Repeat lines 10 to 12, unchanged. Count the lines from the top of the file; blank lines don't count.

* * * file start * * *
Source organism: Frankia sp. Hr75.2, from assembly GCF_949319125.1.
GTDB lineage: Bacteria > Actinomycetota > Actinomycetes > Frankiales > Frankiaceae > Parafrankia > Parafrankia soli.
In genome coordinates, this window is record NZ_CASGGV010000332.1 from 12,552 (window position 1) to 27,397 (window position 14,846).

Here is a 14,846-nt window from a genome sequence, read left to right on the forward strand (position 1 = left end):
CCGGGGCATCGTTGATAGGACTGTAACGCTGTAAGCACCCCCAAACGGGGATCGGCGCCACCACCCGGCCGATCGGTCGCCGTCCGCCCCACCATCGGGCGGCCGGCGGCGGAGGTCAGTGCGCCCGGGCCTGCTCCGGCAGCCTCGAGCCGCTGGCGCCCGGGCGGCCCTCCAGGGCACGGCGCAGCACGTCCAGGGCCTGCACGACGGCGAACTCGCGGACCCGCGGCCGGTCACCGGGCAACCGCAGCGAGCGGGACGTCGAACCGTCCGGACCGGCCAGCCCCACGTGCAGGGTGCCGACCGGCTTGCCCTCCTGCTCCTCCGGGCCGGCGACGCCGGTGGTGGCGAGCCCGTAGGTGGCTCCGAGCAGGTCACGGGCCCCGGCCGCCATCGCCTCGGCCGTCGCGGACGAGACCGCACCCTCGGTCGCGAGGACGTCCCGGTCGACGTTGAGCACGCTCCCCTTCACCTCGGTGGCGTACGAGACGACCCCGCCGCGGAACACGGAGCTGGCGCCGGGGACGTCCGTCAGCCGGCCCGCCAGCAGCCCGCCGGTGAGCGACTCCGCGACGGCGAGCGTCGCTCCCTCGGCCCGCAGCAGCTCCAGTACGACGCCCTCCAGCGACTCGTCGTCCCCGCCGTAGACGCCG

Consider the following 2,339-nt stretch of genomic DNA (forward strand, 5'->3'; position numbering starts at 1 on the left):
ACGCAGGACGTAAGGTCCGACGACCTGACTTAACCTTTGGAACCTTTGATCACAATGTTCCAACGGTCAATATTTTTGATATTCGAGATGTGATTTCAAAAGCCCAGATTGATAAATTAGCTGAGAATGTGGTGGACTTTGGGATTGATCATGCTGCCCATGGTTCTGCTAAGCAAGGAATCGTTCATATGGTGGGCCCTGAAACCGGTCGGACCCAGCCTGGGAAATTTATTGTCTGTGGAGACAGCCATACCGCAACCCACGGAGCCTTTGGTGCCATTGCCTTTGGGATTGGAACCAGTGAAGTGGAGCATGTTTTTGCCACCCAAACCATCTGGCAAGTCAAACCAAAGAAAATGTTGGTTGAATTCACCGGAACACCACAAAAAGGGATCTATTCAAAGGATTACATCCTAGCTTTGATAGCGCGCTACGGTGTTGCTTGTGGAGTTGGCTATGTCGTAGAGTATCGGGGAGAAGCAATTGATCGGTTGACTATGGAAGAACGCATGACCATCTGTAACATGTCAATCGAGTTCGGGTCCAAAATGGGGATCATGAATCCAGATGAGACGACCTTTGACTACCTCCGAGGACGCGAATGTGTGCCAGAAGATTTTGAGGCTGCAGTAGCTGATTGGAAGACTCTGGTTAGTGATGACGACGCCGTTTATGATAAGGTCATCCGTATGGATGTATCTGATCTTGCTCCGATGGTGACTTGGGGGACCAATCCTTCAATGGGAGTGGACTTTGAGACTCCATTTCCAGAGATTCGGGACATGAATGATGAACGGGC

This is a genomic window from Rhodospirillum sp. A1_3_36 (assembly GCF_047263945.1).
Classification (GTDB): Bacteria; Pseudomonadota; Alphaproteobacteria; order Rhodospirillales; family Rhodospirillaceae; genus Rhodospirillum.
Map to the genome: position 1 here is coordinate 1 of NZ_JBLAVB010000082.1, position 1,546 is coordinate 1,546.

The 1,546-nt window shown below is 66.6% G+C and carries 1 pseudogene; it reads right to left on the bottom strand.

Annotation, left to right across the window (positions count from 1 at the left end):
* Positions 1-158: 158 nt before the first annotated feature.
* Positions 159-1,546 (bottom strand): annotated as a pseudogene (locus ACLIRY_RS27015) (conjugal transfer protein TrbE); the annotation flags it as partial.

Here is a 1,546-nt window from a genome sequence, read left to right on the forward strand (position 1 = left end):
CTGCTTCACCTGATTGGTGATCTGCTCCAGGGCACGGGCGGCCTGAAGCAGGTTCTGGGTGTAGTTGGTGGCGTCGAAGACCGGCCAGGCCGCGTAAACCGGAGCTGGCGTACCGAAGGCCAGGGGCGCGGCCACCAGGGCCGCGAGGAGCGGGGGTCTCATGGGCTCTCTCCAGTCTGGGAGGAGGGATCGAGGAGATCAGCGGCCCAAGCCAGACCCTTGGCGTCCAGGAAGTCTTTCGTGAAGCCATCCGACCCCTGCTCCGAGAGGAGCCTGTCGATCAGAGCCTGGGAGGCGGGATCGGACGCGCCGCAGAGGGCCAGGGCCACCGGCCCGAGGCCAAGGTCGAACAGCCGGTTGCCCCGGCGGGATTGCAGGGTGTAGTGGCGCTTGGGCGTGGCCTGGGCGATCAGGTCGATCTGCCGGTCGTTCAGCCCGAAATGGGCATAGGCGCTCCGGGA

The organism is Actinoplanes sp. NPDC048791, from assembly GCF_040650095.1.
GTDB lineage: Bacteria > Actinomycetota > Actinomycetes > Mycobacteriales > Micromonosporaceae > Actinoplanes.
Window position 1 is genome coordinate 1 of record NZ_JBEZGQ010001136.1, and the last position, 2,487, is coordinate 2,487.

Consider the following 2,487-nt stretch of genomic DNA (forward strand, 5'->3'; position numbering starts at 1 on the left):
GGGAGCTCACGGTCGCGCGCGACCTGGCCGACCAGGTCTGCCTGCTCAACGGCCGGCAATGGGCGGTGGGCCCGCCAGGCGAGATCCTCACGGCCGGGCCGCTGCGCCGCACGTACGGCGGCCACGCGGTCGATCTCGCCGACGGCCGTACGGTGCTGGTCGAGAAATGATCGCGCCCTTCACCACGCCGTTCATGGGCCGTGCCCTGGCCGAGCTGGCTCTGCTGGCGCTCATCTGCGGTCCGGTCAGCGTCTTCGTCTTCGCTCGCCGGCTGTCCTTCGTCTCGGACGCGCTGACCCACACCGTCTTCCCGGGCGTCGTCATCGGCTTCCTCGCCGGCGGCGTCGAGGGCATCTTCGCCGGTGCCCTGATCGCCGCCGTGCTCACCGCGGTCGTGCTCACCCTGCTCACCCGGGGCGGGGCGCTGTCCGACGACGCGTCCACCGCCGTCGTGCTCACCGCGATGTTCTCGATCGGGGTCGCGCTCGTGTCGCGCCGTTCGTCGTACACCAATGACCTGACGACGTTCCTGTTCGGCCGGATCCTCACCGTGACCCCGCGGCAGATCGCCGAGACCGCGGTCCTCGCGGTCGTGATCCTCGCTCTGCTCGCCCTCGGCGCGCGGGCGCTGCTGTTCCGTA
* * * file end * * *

Map to the genome: position 1 here is coordinate 1 of NZ_JBLAVB010000082.1, position 1,546 is coordinate 1,546.

The 1,546-nt window shown below is 66.6% G+C and carries 1 pseudogene; it reads right to left on the bottom strand.

Annotation, left to right across the window (positions count from 1 at the left end):